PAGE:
American foreign policy in the Middle East failed to achieve what it had hoped to do after the toppling of Saddam Hussein’s dictatorial regime: it did not create a strong U.S.-Iraq alliance and it did not weaken Iran’s resolve in pursuing its “suspicious” nuclear program.
Students of political science are aware how the liberal school of thought argues that intertwined commercial and trade relations between countries can create peace by fomenting dependency. Their union of sorts is thus based on mutual necessities and interest.
President Mahmoud Ahmadinejad sent shivers down Gulf Arabian spines when he visited the island of Abu Moussa, a territory that the United Arab Emirates claims as its own.
Analysts were left wondering why Ahmadinejad would visit the island now.
The liberal school of thought can offer some answers.
Despite Iran’s occupation of the islands, Iranian trade relations with the UAE were very good before the U.N. sanctions against the Islamic republic were imposed in November 2010. The trade volume between the two decreased from $10 billion to $5 billion due to restrictions imposed by UAE banks on Iranian traders and businessmen residing in the Emirates.
Without any commercial interests left to foster with the UAE, Iran notched up its Abu Moussa visit by saying it would submit a law to parliament proposing a new province with the disputed island as its capital.
Some critics say Ahmadinejad’s visit was an attempt to divert attention from Iran’s domestic problems and an opportunity to glorify Persian patriotism.
However, it also showed that Iran still has some political cards in its hands ─ and thus, power.
The trip to Abu Moussa demonstrated how Iran could unleash unrest and anxiety within the Gulf States who called for an urgent meeting soon after Ahmadinejad’s visit.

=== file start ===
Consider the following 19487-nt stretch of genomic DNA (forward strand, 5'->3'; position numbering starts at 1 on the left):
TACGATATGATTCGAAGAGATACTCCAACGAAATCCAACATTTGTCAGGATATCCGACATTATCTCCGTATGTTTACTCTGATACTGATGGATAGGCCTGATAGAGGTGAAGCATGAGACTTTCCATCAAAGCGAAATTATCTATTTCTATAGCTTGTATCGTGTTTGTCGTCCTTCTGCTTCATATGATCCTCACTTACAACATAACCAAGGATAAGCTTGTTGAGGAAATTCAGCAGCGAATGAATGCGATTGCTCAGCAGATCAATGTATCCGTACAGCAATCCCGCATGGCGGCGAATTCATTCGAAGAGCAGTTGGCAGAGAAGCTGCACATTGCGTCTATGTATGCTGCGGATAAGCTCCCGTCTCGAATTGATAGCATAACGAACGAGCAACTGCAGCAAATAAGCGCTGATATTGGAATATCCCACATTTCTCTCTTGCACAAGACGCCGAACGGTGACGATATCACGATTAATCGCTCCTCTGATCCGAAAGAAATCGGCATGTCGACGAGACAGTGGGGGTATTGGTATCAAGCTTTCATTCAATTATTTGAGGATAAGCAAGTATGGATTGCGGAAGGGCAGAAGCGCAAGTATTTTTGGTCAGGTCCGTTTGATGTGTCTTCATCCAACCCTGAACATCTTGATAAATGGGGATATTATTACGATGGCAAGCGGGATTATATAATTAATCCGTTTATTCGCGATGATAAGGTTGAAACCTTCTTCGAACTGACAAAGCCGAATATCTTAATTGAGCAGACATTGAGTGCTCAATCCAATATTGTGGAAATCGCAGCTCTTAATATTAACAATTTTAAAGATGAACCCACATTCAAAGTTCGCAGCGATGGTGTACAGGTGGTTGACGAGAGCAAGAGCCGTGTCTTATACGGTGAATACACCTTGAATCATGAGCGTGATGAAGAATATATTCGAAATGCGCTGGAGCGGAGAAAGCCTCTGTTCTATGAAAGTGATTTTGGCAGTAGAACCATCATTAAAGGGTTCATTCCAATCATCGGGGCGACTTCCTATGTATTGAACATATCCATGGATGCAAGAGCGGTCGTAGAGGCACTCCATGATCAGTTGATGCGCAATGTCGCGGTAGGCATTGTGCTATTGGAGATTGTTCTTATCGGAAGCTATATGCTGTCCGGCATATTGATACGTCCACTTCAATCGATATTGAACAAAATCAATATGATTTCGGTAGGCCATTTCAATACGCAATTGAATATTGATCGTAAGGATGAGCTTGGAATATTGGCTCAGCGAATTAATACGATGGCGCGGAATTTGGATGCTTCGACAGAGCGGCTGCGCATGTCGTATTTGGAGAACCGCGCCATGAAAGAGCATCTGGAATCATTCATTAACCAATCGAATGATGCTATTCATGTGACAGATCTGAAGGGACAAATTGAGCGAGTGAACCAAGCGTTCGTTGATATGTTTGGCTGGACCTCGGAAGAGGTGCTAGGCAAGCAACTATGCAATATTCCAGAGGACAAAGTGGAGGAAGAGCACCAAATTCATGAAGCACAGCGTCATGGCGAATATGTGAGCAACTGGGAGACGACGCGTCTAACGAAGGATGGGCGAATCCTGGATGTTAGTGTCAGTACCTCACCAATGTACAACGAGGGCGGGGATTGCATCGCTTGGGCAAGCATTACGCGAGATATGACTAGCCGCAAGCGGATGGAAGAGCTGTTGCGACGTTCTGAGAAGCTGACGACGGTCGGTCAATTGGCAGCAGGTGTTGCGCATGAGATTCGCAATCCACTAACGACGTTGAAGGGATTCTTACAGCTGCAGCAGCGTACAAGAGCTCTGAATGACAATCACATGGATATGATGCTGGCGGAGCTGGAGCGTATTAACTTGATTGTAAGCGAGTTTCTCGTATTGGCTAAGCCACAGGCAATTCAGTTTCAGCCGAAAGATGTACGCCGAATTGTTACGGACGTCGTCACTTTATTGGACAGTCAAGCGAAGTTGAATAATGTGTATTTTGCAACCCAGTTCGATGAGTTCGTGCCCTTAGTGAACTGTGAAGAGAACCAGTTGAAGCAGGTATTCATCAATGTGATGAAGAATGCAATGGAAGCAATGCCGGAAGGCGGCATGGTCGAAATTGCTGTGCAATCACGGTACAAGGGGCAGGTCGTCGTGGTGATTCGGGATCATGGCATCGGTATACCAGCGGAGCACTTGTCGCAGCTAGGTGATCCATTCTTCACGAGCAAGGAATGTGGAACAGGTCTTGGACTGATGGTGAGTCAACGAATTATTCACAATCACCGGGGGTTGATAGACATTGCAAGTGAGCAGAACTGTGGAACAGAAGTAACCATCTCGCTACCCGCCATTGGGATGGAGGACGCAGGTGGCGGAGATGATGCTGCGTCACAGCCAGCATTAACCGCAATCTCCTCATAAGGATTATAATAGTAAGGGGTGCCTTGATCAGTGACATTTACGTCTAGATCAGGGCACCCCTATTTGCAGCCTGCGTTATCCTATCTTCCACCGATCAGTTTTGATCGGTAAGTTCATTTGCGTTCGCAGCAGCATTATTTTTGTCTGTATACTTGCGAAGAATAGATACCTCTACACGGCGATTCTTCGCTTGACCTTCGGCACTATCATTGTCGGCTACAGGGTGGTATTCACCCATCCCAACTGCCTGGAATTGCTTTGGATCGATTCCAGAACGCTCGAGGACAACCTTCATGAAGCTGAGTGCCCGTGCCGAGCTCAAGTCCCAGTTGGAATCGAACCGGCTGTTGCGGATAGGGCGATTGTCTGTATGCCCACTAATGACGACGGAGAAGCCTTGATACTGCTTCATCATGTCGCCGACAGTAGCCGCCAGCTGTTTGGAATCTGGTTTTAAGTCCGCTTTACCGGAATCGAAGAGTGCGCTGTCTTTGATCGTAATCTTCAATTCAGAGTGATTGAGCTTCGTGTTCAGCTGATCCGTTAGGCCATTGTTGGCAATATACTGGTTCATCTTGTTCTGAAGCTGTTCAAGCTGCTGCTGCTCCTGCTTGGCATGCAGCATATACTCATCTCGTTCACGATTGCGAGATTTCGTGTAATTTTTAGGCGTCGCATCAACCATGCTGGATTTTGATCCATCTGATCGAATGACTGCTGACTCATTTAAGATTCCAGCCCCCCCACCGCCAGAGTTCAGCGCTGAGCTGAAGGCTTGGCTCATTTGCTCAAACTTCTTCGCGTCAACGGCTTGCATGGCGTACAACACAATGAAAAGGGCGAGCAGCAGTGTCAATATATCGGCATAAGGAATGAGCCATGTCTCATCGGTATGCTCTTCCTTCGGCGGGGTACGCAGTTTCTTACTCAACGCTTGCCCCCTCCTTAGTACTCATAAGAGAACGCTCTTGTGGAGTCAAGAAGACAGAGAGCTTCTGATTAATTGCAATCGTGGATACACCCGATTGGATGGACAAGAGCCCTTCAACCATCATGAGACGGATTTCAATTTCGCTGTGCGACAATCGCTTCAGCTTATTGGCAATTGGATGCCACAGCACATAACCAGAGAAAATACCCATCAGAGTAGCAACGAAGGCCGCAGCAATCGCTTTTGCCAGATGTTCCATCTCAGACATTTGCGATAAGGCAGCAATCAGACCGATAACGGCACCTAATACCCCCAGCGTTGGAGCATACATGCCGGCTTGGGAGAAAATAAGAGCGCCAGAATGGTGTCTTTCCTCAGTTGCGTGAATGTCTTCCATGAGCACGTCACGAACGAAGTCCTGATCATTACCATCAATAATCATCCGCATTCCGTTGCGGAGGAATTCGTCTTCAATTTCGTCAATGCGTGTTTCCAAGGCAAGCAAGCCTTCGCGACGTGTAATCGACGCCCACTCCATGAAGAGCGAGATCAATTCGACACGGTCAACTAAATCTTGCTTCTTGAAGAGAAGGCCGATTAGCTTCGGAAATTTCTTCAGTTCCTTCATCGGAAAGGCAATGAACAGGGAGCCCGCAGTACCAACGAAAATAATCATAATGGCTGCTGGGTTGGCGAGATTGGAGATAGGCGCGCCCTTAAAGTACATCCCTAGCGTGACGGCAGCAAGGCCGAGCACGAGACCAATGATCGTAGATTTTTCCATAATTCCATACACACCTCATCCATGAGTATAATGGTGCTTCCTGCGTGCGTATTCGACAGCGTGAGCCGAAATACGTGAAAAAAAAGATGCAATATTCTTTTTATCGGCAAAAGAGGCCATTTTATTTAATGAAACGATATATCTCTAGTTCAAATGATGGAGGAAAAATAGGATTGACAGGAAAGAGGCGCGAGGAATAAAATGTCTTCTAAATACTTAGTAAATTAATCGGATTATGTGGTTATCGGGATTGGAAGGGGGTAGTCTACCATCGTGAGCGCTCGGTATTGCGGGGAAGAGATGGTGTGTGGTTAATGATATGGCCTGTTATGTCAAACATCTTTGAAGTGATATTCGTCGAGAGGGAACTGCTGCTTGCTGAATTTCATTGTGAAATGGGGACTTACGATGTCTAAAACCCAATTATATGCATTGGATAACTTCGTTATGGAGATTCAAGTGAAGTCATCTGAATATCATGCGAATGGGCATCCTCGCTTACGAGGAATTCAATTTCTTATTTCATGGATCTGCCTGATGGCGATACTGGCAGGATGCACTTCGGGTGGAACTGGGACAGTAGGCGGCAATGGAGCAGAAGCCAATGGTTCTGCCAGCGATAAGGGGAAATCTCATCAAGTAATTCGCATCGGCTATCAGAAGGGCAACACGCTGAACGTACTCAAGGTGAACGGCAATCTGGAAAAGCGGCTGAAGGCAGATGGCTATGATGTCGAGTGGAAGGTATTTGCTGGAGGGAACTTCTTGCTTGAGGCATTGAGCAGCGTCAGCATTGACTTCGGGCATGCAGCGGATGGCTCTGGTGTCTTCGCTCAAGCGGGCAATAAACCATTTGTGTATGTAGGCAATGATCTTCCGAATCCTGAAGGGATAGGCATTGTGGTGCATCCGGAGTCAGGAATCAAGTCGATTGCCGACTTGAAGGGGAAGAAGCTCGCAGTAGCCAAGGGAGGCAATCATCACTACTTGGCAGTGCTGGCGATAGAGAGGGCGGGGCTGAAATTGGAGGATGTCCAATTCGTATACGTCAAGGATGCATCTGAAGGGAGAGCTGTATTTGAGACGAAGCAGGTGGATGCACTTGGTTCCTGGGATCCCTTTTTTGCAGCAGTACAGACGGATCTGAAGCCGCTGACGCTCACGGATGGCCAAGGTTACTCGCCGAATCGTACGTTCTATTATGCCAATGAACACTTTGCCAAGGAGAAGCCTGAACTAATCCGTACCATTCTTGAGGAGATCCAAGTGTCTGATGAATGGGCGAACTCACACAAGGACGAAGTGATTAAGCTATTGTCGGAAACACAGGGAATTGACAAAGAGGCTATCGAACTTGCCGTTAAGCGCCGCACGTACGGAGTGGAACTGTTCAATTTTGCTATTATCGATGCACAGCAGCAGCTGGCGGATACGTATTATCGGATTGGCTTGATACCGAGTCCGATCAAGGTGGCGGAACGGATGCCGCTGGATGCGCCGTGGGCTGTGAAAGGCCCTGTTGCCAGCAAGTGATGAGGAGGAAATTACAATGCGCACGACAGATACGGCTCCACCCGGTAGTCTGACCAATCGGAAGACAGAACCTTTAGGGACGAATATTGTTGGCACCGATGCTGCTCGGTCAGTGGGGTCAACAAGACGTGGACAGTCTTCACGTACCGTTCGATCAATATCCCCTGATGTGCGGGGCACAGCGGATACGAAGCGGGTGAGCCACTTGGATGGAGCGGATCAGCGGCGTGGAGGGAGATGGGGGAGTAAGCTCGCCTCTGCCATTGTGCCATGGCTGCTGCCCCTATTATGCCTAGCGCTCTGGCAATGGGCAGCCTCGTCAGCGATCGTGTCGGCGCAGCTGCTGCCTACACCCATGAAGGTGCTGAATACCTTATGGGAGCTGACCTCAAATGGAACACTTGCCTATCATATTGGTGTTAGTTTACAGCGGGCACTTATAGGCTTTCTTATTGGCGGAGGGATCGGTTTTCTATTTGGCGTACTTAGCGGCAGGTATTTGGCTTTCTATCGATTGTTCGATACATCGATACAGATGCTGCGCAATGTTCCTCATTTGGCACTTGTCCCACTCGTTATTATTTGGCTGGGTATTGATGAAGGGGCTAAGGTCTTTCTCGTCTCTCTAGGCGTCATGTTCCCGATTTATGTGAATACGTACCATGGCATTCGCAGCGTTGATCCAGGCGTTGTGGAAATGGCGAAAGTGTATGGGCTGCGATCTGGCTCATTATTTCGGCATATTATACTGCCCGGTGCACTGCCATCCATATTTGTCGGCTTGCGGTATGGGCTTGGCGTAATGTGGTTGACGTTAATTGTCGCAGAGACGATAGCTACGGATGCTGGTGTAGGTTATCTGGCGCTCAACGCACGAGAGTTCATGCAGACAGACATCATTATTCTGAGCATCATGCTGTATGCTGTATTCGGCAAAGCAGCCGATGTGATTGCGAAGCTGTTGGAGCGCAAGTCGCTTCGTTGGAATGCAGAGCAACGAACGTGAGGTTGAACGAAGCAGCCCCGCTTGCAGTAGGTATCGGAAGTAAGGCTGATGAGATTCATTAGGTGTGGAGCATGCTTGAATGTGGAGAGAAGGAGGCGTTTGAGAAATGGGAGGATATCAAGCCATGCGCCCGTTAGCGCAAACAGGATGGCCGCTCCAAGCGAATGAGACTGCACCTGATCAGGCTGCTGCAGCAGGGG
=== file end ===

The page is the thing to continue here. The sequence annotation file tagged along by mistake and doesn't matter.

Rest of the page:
Iran, highly dependent on the production and export of crude oil to finance its government, is still capable of exporting its black gold ─ despite U.S., U.N. and EU sanctions.
Iran also has a great support hailing from the mighty China and Russia, and on Tuesday, India said that it had imported 14 million tons of Iranian oil
Iran’s upcoming nuclear talks in Baghdad also demonstrate its power.
After the Abu Moussa visit, Iran’s first vice president Mohammed Ridha Rihaimi surprised many when he said that if Tehran and Baghdad were to create an alliance, they would “form a great international power.”
Who could have imagined Iraq would become Iran’s great ally?
Rihaimi pointed at the two countries’ “special relations” and how both were facing “international conspiracies due to their beliefs and goals” during Iraqi Prime Minister Nur al-Maliki’s recent visit to Tehran.
U.S. foreign policy in the region has ─ perhaps inadvertently ─ helped its foes such as Iran to grow bolder and create alliances with Iraq, a country that should have been America’s best friend.
Maybe I should murmur the conspiracy theory that is widely believed in the region: that the U.S. needs its boogeyman in the Middle East to keep escalating fears, to preserve its bases in the Gulf and to continue selling its weapons like it did when it sold $60 billion worth of weapons to Saudi Arabia in 2010. What a great bailout from ugly financial crisis.
(Dina al-Shibeeb, a staff writer at Al Arabyia, can be reached at firstname.lastname@example.org)